“The only rollercoasters I get on are startups.” – Oren Etzioni
Balancing rapid innovation and long term growth
Understandably, young businesses are always striving to deliver the next value-adding product or service. In many cases, this is strongly correlated with securing their next round of funding. They march towards this goal by creating a functioning prototype; demonstrating its value and observing its uptake and adoption through iterations. At this stage, the business needs to swiftly prove their product is viable and that there’s a demand for it in the market. And so the balancing act begins.
Foundations and getting started
In these early stages, technology choices and decisions are often geared towards ‘proving the here and now’. As a result, important technical decisions which do not necessarily influence or impact the immediate short term goals, are often sidestepped or deferred until later. Whilst not problematic to begin with, issues can arise when the weight of expectation shifts towards having to scale and grow the companies offering to handle increased demand. Failure to account and adapt for this reality runs the risk of simply continuing to build upon a tactical technology stack. And if left unchecked, can lead to building on an unstable and complex architecture (see our recent infographic on five of the most common pitfalls we see with Cloud Native adoption).
Recognising these tradeoffs, and planning early enough, helps to balance the scales. This ensures these tipping points do not become massive stumbling blocks. Especially when it can least be afforded – just when you’re starting to grow!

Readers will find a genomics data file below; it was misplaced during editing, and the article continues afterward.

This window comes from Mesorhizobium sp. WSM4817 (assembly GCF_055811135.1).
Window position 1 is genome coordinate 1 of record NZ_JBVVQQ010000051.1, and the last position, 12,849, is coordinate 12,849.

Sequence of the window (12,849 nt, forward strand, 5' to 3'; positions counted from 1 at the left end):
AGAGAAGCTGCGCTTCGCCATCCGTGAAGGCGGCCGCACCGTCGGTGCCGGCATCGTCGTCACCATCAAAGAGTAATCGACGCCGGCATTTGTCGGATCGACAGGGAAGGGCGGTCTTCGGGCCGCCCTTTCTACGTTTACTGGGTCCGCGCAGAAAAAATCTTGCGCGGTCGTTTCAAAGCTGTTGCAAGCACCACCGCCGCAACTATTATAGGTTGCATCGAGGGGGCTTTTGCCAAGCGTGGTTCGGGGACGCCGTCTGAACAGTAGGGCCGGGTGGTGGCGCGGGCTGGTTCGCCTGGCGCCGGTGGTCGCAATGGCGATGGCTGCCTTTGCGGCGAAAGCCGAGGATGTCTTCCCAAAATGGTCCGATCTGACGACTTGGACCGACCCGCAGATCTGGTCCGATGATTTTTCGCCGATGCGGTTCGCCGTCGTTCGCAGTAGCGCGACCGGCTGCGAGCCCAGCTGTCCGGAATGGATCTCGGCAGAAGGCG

Beyond UX – Design thinking all the things
When the focus is on funding, first impressions count. This thinking can direct many start-ups towards developing the more visual and frontend aspects of their product. And this often comes at the expense of maturing the underlying architecture.
Using the end-users experience to explore and validate business value is a proven and growing trend within the tech industry. The rise in popularity of the design thinking mindset bears evidence of this. However, without experience and a healthy dose of pragmatism, there can be an unhealthy fixation on the UX aspect – to the detriment of the unsexy, but just as valid backend tech.
This can be a risky move in the long run. This is why we have adapted our own design thinking workshop, OC Accelerate, to seek to explicitly balance slightly broader aspects. Focusing not only on desirability from the end users’ perspective, but also viability for the business and crucially ensuring a technically feasible path exists to progress forward against. The emphasis will often differ depending on which stage the business is at.
Regardless of whether design thinking is used or not, we observe that organisations able to experiment and optimise across the broader aspects of the delivery process (not just UX) seem to get the best bang for their buck. Minimising wasted time and effort on unfruitful escapades allows a focus on genuine and achievable innovation.